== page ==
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2015 Best Damn Race To Go On As Planned

Runners kick off the Best Damn Race 5k in Safety Harbor on Saturday morning.
Runners kick off the 2014 Best Damn Race.

The 2015 Best Damn Race will go on as planned after organizers agreed to a list of conditions requested by the city.

The event, which features a 5K, a 10K and half-marathon as well as a race expo at the marina, will take place on Saturday, Feb. 7; it was originally left off Safety Harbor’s 2015 special event calendar as city officials worked with race founder Nick Zivolich to rectify a few issues.

After Zivolich agreed to the changes, including increasing the number of Pinellas County Sheriff’s deputies that will man the intersections along the route, the city commission unanimously agreed on Monday night to approve the event.

“Based on feedback from the 2014 race, the routes and logistics were heavily reviewed by staff and the Pinellas County Sheriff’s Office, and a list of race requirements were presented to organizers,” City Manager Matt Spoor explained.

Spoor went on to say that nine points of emphasis were addressed during the discussions, with four issues playing a prominent role in the negotiations:

  • no amplified music or sound outside of the marina will be permitted
  • a written notice via US mail, including information on the race, times of road closures, and where residents will be able to cross the street, be sent to all residents along the race route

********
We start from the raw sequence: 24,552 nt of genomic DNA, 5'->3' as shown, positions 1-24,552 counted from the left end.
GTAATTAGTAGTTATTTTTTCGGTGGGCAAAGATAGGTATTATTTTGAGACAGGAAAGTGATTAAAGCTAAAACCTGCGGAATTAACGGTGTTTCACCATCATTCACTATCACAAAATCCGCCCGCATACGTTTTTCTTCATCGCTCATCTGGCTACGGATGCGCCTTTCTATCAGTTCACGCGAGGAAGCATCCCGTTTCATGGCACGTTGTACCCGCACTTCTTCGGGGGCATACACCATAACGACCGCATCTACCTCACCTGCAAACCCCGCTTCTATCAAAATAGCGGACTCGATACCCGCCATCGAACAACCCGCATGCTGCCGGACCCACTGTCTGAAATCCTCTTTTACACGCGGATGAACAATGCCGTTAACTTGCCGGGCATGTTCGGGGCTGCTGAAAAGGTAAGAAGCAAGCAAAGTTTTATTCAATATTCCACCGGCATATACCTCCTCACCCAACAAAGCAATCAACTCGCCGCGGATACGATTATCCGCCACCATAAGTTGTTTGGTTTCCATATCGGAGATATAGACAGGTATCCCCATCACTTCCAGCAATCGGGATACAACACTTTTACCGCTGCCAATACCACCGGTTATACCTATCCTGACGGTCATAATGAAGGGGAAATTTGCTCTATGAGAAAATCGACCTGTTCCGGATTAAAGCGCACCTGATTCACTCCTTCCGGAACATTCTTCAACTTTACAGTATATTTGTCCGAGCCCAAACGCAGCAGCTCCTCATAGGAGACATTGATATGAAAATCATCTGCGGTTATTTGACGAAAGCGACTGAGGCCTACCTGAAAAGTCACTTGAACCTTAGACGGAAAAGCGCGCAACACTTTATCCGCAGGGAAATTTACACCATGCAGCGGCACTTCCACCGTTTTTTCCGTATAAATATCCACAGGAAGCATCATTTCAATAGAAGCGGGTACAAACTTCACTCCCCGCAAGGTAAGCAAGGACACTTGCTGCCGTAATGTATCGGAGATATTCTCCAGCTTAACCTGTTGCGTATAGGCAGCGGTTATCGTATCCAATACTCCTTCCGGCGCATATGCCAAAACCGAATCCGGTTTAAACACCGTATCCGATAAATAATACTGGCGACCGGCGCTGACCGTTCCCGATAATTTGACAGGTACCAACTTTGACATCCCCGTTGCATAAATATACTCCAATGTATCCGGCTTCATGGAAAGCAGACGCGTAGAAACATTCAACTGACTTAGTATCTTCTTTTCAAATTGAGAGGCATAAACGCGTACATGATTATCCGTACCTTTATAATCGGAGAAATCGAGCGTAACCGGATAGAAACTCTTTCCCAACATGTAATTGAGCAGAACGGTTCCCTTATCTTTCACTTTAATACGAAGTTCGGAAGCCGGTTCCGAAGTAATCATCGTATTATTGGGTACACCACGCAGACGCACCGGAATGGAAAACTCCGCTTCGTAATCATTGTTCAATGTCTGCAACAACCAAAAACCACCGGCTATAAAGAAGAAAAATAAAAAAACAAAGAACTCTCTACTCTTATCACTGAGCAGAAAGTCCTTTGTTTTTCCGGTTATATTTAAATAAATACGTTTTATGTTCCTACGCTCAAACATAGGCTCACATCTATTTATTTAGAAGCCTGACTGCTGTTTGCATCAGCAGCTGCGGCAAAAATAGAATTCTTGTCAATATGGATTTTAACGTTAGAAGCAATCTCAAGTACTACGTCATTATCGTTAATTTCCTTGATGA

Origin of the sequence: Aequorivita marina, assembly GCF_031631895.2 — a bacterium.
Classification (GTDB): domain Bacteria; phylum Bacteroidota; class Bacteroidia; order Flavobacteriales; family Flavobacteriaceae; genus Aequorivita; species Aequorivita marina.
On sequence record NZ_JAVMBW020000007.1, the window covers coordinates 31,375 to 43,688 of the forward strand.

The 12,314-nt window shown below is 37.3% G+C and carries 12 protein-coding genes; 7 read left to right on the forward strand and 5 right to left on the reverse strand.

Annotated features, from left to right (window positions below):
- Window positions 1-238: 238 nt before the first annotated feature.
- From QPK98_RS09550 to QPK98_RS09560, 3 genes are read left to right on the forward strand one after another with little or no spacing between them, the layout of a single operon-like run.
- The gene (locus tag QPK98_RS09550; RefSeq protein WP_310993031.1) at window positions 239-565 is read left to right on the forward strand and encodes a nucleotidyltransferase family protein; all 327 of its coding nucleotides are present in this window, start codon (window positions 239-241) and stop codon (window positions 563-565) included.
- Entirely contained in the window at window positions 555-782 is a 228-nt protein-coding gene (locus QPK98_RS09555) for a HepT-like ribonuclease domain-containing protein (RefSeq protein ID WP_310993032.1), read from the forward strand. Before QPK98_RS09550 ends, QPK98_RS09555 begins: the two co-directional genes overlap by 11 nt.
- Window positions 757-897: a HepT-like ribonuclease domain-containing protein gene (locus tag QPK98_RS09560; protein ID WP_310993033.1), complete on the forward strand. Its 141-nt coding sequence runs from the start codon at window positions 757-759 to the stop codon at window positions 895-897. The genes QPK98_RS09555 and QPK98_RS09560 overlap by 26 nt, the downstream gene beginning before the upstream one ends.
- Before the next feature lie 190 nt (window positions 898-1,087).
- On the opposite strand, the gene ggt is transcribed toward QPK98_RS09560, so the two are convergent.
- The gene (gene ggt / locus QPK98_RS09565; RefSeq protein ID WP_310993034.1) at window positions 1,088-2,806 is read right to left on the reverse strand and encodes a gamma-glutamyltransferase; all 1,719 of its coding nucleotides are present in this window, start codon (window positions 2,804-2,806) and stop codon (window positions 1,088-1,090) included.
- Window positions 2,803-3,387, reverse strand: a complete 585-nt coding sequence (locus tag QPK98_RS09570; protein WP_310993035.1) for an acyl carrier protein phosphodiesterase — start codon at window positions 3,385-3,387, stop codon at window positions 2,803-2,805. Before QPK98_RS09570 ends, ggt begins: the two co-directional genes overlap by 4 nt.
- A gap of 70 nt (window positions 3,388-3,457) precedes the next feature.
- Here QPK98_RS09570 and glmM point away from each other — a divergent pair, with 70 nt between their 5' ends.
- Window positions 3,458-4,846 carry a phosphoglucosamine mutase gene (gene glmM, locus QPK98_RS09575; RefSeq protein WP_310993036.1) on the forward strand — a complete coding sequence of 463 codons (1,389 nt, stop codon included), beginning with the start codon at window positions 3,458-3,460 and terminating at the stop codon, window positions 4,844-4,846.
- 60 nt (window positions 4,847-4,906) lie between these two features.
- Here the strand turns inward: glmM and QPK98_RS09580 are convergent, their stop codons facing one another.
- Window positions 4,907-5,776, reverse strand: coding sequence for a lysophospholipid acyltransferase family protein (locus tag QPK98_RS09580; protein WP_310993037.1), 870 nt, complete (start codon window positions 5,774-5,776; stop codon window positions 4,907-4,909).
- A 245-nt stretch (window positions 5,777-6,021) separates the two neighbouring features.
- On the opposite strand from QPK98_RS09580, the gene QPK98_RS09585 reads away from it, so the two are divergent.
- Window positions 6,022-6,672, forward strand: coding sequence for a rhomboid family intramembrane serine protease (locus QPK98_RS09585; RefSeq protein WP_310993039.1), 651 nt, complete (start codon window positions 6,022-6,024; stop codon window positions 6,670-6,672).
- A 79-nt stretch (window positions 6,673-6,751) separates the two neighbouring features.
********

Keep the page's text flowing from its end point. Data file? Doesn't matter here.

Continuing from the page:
• an off-site parking plan to be reviewed by the city and the PCSO
  • PCSO deputies or city officials stationed at each road closure intersection

This last point was the cause of much of the concern, as the city apparently received numerous complaints from residents who were denied the right to leave their street or subdivision during previous races.

Best Damn Race“I love having races in Safety Harbor,” Mayor Andy Steingold said. “But my only fear is with the marathon. With some of these road closures, some people will be locked in their neighborhood, correct?”

Spoor explained the problem mainly stemmed from using race staffers who were ill equipped to handle the task of directing and rerouting traffic, an issue that should be resolved with the addition of more deputies.

But he admitted that if the same problems arise after next year’s event, the city may have to reconsider allowing races longer than five or 10K in town.

“I believe this gives us the best shot at success from both the race organizer and the residents’ perspective,” Spoor said. “But if we hear the same level of issues that we heard last year, I don’t know what more we can do.”

“If it’s still an issue, then we need to seriously consider whether we should allow half marathons in town. Period.”


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